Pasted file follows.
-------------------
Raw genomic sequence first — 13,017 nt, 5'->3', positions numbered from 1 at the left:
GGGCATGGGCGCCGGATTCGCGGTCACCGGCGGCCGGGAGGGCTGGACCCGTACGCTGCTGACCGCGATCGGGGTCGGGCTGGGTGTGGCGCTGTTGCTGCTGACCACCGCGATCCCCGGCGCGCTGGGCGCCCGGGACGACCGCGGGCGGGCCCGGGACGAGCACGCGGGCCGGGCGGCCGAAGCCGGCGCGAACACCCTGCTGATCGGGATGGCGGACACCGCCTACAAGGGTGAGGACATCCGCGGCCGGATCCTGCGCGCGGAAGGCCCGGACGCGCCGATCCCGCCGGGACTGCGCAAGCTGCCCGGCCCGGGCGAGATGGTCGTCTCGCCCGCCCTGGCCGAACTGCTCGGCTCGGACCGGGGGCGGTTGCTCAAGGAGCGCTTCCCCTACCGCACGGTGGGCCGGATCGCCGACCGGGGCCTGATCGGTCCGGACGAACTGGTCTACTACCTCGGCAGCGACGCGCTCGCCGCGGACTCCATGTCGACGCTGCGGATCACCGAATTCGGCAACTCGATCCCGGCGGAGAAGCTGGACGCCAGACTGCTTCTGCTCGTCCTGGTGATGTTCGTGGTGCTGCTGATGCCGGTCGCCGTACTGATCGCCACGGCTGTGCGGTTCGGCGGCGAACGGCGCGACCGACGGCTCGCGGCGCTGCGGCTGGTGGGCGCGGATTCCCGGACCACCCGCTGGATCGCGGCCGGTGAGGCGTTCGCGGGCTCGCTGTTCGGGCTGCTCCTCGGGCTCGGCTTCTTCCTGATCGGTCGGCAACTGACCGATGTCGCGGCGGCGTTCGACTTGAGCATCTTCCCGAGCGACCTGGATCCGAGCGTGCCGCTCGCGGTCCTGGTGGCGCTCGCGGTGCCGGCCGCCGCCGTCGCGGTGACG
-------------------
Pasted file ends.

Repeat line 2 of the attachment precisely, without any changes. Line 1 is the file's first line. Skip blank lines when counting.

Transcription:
GGGCATGGGCGCCGGATTCGCGGTCACCGGCGGCCGGGAGGGCTGGACCCGTACGCTGCTGACCGCGATCGGGGTCGGGCTGGGTGTGGCGCTGTTGCTGCTGACCACCGCGATCCCCGGCGCGCTGGGCGCCCGGGACGACCGCGGGCGGGCCCGGGACGAGCACGCGGGCCGGGCGGCCGAAGCCGGCGCGAACACCCTGCTGATCGGGATGGCGGACACCGCCTACAAGGGTGAGGACATCCGCGGCCGGATCCTGCGCGCGGAAGGCCCGGACGCGCCGATCCCGCCGGGACTGCGCAAGCTGCCCGGCCCGGGCGAGATGGTCGTCTCGCCCGCCCTGGCCGAACTGCTCGGCTCGGACCGGGGGCGGTTGCTCAAGGAGCGCTTCCCCTACCGCACGGTGGGCCGGATCGCCGACCGGGGCCTGATCGGTCCGGACGAACTGGTCTACTACCTCGGCAGCGACGCGCTCGCCGCGGACTCCATGTCGACGCTGCGGATCACCGAATTCGGCAACTCGATCCCGGCGGAGAAGCTGGACGCCAGACTGCTTCTGCTCGTCCTGGTGATGTTCGTGGTGCTGCTGATGCCGGTCGCCGTACTGATCGCCACGGCTGTGCGGTTCGGCGGCGAACGGCGCGACCGACGGCTCGCGGCGCTGCGGCTGGTGGGCGCGGATTCCCGGACCACCCGCTGGATCGCGGCCGGTGAGGCGTTCGCGGGCTCGCTGTTCGGGCTGCTCCTCGGGCTCGGCTTCTTCCTGATCGGTCGGCAACTGACCGATGTCGCGGCGGCGTTCGACTTGAGCATCTTCCCGAGCGACCTGGATCCGAGCGTGCCGCTCGCGGTCCTGGTGGCGCTCGCGGTGCCGGCCGCCGCCGTCGCGGTGACG